n Knit together the social fabric of the economy, extend the tax net beyond the fewer than 6-million tax payers currently contributing to the government and enhance the sense of "shared value" beyond the few who currently benefit from the corporate footprint;

n Energise the local economy by boosting commercial interaction between locals and big business, thereby reducing dependence on corporate "handouts" and allowing corporate social investments to be managed more productively;

n Improve corporate stakeholder and public relations, while enhancing brand reputation and consumer loyalty. A time is coming when black consumer activism will reward companies that invest in local suppliers and communities and punish those who don't; and

n Address crime and social unrest. A country in which the vast majority is left out of the mainstream economy cannot enjoy full competitiveness or long-term stability.

Given benefits such as these, why has relatively little been achieved? Why have efforts to support local suppliers been segregated in "corporate social responsibility" shops away from the core business?

In part, the answer lies in those scorecards, which have given too many of us a fig leaf to hide behind. Some companies believe growing enterprises is the responsibility of the government. Many businesses bemoan the lack of reliable black suppliers. Others are happy to dump their enterprise development funds into pooled funds, which can be spent by firms on good causes, keeping their own supply chains insulated from "interference".

Certainly, business is not confronted with an immediate crisis threatening its existence. But all of these rationalisations, however understandable in the short term, are ultimately little more than excuses. We all know that a business-as-usual approach to how we run our companies is steadily taking us towards the economic precipice.

The good news is that a few enlightened companies have recognised this and are doing the hard work required to invest in black supplier development. In the past year, 20 large companies joined t he South African Supplier Diversity Council, a nascent organisation dedicated to black supplier development, affiliated with similar diversity initiatives around the world.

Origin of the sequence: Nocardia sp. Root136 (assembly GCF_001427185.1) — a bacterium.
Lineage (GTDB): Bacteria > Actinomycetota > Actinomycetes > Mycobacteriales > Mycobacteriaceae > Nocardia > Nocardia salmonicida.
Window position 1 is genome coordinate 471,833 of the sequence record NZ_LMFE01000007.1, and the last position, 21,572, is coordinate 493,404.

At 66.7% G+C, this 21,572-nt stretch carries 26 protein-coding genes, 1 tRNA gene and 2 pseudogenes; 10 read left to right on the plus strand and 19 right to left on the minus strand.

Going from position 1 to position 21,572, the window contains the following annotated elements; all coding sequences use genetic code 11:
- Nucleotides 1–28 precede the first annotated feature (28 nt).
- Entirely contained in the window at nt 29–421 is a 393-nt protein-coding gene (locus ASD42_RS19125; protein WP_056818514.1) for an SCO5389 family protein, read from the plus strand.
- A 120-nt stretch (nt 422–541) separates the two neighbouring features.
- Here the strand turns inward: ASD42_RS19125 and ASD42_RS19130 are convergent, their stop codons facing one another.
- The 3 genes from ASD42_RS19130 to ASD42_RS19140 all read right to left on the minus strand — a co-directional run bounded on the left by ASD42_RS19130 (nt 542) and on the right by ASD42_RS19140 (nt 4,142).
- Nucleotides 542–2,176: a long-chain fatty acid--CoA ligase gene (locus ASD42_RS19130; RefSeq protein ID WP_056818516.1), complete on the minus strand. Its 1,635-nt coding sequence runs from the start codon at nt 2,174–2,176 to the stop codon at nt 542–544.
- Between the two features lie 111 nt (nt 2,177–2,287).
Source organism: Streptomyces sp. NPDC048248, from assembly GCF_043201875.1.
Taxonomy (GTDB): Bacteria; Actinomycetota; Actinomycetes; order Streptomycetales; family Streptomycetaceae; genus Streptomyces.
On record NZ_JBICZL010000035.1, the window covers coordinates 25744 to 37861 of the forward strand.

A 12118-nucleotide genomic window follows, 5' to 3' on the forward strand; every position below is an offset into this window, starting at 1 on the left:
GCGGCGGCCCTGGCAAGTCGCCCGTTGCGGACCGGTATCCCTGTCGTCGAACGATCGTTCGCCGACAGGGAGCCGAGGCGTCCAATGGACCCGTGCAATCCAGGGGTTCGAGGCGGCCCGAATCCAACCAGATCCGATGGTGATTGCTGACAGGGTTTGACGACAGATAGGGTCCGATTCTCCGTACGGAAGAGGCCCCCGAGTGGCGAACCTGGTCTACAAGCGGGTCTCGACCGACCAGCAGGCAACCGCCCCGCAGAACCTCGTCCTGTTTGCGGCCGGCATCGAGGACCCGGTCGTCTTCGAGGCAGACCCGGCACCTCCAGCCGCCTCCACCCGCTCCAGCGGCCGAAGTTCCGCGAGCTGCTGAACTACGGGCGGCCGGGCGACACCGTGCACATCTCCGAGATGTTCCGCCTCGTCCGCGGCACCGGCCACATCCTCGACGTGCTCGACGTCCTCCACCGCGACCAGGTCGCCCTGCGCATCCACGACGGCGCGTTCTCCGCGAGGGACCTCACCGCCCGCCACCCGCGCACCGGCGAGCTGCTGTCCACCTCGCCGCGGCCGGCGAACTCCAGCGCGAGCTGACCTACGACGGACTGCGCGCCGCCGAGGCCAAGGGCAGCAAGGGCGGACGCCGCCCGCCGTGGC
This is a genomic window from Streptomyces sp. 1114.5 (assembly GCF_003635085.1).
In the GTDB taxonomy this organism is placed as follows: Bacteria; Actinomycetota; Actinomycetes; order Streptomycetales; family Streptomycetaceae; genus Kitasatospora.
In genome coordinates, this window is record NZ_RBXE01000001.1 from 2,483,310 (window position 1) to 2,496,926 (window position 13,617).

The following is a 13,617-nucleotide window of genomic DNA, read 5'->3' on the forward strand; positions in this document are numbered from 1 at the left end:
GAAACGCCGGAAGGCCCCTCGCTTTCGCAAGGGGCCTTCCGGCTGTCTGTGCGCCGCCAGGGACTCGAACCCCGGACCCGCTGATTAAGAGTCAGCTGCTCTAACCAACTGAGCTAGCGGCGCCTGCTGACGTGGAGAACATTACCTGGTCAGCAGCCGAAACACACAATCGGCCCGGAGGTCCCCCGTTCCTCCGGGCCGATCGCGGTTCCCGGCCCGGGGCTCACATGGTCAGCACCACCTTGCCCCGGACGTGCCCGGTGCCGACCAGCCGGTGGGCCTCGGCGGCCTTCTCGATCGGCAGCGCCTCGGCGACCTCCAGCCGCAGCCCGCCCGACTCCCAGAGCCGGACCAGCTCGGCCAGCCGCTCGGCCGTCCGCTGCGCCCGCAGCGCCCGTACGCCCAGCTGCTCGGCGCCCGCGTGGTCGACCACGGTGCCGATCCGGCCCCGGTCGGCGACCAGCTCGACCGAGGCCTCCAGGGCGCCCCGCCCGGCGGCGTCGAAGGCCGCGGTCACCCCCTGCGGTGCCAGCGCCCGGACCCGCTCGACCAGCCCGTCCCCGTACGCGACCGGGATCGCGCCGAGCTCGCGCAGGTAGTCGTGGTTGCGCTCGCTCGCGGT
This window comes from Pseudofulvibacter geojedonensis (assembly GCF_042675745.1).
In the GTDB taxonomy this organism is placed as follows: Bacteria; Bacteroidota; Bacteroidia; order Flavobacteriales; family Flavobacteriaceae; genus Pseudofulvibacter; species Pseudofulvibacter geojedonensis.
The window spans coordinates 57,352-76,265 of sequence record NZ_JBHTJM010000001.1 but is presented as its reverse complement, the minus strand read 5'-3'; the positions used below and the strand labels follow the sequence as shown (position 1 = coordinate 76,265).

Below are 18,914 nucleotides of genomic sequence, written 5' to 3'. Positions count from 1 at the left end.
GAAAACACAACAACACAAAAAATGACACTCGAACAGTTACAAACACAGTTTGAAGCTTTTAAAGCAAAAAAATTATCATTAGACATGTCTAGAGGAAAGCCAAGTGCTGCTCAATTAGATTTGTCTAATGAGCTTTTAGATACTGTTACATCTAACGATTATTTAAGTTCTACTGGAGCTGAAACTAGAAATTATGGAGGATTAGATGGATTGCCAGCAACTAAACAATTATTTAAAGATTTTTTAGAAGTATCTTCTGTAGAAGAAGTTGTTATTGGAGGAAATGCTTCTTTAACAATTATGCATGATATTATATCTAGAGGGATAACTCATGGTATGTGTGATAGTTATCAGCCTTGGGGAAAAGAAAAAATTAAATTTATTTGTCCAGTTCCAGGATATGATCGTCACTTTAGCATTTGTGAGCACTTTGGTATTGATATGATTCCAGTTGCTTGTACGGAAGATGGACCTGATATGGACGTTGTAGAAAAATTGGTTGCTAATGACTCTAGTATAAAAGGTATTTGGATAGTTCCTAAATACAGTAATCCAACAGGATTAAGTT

But it will take sustained, principled, far-sighted leadership to make such efforts truly mainstream in SA's corporate strategies. Unless there is a real commitment - led by corporate boards and executive management that recognise that the benefits of this approach far outweigh the risks and costs - such organisations will fail to bridge the gap between the included and the excluded.

Supplier development must become the mantra by which all of corporate SA lives and breathes, rather than a topical issue raised only because of a controversial transaction between a local and a foreign company. It must be a strategic imperative supported by proper incentives and managed by the core corporate procurement division.

Effective supplier development has the potential to be a reorientation in outlook that alters the course of our economic future. A radical first step would be for corporate leaders to set and enforce ambitious targets for procuring from small black businesses and make these targets integral to their performance assessments, all the way through the company, starting at the board.

Initiatives such as this will create the environment for big business to begin to tackle the real problems of bringing marginalised businesses into the mainstream economy. This is the kind of leadership that is required right now.

. Manning is the MD of economic consulting business ECI Africa and a member of the Presidential BEE Council.